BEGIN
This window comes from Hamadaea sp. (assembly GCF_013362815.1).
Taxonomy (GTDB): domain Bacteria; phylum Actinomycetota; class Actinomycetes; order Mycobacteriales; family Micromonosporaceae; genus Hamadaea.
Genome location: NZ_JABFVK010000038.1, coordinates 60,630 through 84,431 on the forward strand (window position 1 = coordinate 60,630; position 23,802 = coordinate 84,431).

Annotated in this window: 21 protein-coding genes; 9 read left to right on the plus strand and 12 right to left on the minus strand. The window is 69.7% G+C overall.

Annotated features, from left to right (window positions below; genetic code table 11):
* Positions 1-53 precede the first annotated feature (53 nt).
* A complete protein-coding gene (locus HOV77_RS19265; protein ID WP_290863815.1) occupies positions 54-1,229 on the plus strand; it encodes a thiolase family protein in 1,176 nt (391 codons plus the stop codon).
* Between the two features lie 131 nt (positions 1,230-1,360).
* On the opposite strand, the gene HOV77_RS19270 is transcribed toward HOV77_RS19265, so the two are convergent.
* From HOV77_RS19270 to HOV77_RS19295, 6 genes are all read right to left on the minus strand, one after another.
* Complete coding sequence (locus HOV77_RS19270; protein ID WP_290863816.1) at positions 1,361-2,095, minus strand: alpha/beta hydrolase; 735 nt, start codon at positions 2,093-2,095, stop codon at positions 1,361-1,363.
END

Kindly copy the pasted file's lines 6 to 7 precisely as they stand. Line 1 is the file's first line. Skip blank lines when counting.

* Positions 1-53 precede the first annotated feature (53 nt).
* A complete protein-coding gene (locus HOV77_RS19265; protein ID WP_290863815.1) occupies positions 54-1,229 on the plus strand; it encodes a thiolase family protein in 1,176 nt (391 codons plus the stop codon).